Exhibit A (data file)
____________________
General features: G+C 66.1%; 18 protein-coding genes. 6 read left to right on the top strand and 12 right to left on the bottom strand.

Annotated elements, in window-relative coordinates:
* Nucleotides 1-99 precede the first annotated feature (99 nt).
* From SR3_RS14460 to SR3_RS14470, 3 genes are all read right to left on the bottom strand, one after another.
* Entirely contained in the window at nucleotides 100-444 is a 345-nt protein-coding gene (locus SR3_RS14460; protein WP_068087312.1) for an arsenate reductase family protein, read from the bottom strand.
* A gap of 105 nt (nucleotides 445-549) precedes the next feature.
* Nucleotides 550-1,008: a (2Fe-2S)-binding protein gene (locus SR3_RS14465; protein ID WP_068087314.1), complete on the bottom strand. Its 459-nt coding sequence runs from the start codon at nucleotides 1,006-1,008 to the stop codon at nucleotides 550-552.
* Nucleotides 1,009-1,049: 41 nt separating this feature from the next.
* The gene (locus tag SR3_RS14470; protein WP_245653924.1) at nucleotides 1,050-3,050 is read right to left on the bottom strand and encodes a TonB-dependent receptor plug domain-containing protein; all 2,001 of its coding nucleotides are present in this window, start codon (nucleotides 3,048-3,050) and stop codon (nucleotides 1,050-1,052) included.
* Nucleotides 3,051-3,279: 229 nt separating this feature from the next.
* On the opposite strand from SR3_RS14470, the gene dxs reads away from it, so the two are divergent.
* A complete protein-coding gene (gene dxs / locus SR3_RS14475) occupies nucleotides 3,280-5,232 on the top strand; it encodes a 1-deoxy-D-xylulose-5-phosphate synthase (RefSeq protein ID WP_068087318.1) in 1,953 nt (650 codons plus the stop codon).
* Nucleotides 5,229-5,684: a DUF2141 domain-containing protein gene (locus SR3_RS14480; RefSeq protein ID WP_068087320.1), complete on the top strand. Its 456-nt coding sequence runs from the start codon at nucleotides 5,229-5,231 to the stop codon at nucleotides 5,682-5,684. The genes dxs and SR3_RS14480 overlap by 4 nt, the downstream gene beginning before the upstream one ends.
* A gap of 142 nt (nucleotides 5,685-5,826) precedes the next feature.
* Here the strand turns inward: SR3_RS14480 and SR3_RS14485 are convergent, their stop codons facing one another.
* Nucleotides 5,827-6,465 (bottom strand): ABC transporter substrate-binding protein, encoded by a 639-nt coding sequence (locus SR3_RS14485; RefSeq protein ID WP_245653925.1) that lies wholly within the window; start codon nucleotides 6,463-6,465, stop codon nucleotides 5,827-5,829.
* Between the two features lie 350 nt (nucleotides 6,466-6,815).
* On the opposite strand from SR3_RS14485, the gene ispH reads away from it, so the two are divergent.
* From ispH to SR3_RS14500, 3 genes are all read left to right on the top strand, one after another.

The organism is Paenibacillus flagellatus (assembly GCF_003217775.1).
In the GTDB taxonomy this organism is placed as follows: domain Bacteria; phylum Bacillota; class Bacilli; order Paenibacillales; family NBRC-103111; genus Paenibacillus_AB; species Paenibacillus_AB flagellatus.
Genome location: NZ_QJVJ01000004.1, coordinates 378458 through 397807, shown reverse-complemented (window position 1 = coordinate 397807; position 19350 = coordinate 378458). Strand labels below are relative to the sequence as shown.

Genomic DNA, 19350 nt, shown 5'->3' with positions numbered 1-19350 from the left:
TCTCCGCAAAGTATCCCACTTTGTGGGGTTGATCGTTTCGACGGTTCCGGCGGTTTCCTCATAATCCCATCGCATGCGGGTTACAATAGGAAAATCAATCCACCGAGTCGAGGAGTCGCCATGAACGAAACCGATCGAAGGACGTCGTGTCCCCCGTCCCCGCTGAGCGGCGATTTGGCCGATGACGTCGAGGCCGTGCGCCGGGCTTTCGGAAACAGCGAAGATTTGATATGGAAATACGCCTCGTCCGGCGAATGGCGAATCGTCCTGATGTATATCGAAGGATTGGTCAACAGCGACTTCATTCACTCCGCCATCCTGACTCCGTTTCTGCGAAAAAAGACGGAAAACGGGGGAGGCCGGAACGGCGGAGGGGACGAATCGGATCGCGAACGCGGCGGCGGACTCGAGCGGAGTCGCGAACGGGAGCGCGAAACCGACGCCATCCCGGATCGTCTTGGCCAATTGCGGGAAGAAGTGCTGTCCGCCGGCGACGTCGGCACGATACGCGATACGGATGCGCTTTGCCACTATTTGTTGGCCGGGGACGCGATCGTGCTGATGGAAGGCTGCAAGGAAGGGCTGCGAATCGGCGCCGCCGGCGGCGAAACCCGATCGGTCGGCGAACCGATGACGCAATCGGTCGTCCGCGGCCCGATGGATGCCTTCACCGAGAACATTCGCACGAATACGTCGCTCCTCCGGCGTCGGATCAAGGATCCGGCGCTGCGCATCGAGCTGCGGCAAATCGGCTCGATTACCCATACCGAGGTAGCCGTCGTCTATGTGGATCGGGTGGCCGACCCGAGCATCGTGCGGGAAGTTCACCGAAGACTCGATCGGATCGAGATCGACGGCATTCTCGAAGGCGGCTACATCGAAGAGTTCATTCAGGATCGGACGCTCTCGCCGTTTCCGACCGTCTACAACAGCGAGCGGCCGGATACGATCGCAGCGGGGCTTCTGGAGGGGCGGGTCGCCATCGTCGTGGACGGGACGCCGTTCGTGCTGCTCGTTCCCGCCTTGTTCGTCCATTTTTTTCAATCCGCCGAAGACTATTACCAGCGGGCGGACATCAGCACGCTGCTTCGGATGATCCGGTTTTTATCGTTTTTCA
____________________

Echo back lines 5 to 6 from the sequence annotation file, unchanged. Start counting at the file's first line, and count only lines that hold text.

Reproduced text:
* Entirely contained in the window at nucleotides 100-444 is a 345-nt protein-coding gene (locus SR3_RS14460; protein WP_068087312.1) for an arsenate reductase family protein, read from the bottom strand.
* A gap of 105 nt (nucleotides 445-549) precedes the next feature.